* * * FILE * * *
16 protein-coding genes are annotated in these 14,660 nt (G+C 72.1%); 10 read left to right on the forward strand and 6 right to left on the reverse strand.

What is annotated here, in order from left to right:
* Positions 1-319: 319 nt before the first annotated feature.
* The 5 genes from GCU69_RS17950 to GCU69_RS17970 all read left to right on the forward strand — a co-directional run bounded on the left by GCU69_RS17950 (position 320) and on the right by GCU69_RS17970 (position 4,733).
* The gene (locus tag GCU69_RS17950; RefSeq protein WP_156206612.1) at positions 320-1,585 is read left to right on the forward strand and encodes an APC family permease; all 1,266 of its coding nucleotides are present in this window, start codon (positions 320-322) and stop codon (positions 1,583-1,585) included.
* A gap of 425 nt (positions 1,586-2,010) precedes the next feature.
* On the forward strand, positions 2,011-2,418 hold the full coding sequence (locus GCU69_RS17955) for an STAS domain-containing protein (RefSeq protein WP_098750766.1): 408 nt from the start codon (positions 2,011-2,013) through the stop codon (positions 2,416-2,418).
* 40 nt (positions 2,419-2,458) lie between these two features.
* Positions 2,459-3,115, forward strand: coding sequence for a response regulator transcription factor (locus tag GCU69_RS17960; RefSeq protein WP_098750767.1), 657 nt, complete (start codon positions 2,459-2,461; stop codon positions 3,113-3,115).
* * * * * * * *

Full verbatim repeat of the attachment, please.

16 protein-coding genes are annotated in these 14,660 nt (G+C 72.1%); 10 read left to right on the forward strand and 6 right to left on the reverse strand.

What is annotated here, in order from left to right:
* Positions 1-319: 319 nt before the first annotated feature.
* The 5 genes from GCU69_RS17950 to GCU69_RS17970 all read left to right on the forward strand — a co-directional run bounded on the left by GCU69_RS17950 (position 320) and on the right by GCU69_RS17970 (position 4,733).
* The gene (locus tag GCU69_RS17950; RefSeq protein WP_156206612.1) at positions 320-1,585 is read left to right on the forward strand and encodes an APC family permease; all 1,266 of its coding nucleotides are present in this window, start codon (positions 320-322) and stop codon (positions 1,583-1,585) included.
* A gap of 425 nt (positions 1,586-2,010) precedes the next feature.
* On the forward strand, positions 2,011-2,418 hold the full coding sequence (locus GCU69_RS17955) for an STAS domain-containing protein (RefSeq protein WP_098750766.1): 408 nt from the start codon (positions 2,011-2,013) through the stop codon (positions 2,416-2,418).
* 40 nt (positions 2,419-2,458) lie between these two features.
* Positions 2,459-3,115, forward strand: coding sequence for a response regulator transcription factor (locus tag GCU69_RS17960; RefSeq protein WP_098750767.1), 657 nt, complete (start codon positions 2,459-2,461; stop codon positions 3,113-3,115).